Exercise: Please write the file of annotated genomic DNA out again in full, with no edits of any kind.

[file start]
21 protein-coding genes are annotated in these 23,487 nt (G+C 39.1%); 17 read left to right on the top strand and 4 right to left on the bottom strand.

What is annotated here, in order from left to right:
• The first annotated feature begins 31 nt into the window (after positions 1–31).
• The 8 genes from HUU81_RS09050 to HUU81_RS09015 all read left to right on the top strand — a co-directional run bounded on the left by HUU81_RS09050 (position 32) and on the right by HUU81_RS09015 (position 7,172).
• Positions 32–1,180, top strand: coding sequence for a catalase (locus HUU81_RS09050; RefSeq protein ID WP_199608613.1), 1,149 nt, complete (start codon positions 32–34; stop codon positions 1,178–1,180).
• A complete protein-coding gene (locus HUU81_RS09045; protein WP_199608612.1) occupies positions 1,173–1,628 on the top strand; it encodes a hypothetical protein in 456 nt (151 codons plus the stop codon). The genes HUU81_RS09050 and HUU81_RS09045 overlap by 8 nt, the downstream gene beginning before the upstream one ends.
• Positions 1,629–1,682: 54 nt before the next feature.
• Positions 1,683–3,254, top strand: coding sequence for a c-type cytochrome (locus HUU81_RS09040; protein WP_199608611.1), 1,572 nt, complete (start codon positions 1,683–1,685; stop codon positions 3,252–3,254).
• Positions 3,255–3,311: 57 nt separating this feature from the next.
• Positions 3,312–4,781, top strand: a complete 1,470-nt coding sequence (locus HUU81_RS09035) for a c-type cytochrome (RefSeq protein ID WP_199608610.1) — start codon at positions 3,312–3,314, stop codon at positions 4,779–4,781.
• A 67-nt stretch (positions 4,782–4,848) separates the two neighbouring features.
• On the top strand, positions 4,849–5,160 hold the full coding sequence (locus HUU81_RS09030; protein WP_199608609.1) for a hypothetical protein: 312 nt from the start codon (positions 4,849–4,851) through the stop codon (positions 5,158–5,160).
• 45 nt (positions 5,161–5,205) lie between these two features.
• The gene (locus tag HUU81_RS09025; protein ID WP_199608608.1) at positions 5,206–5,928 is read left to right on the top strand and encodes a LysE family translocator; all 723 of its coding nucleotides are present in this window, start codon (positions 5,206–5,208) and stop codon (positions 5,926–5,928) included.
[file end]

21 protein-coding genes are annotated in these 23,487 nt (G+C 39.1%); 17 read left to right on the top strand and 4 right to left on the bottom strand.

What is annotated here, in order from left to right:
• The first annotated feature begins 31 nt into the window (after positions 1–31).
• The 8 genes from HUU81_RS09050 to HUU81_RS09015 all read left to right on the top strand — a co-directional run bounded on the left by HUU81_RS09050 (position 32) and on the right by HUU81_RS09015 (position 7,172).
• Positions 32–1,180, top strand: coding sequence for a catalase (locus HUU81_RS09050; RefSeq protein ID WP_199608613.1), 1,149 nt, complete (start codon positions 32–34; stop codon positions 1,178–1,180).
• A complete protein-coding gene (locus HUU81_RS09045; protein WP_199608612.1) occupies positions 1,173–1,628 on the top strand; it encodes a hypothetical protein in 456 nt (151 codons plus the stop codon). The genes HUU81_RS09050 and HUU81_RS09045 overlap by 8 nt, the downstream gene beginning before the upstream one ends.
• Positions 1,629–1,682: 54 nt before the next feature.
• Positions 1,683–3,254, top strand: coding sequence for a c-type cytochrome (locus HUU81_RS09040; protein WP_199608611.1), 1,572 nt, complete (start codon positions 1,683–1,685; stop codon positions 3,252–3,254).
• Positions 3,255–3,311: 57 nt separating this feature from the next.
• Positions 3,312–4,781, top strand: a complete 1,470-nt coding sequence (locus HUU81_RS09035) for a c-type cytochrome (RefSeq protein ID WP_199608610.1) — start codon at positions 3,312–3,314, stop codon at positions 4,779–4,781.
• A 67-nt stretch (positions 4,782–4,848) separates the two neighbouring features.
• On the top strand, positions 4,849–5,160 hold the full coding sequence (locus HUU81_RS09030; protein WP_199608609.1) for a hypothetical protein: 312 nt from the start codon (positions 4,849–4,851) through the stop codon (positions 5,158–5,160).
• 45 nt (positions 5,161–5,205) lie between these two features.
• The gene (locus tag HUU81_RS09025; protein ID WP_199608608.1) at positions 5,206–5,928 is read left to right on the top strand and encodes a LysE family translocator; all 723 of its coding nucleotides are present in this window, start codon (positions 5,206–5,208) and stop codon (positions 5,926–5,928) included.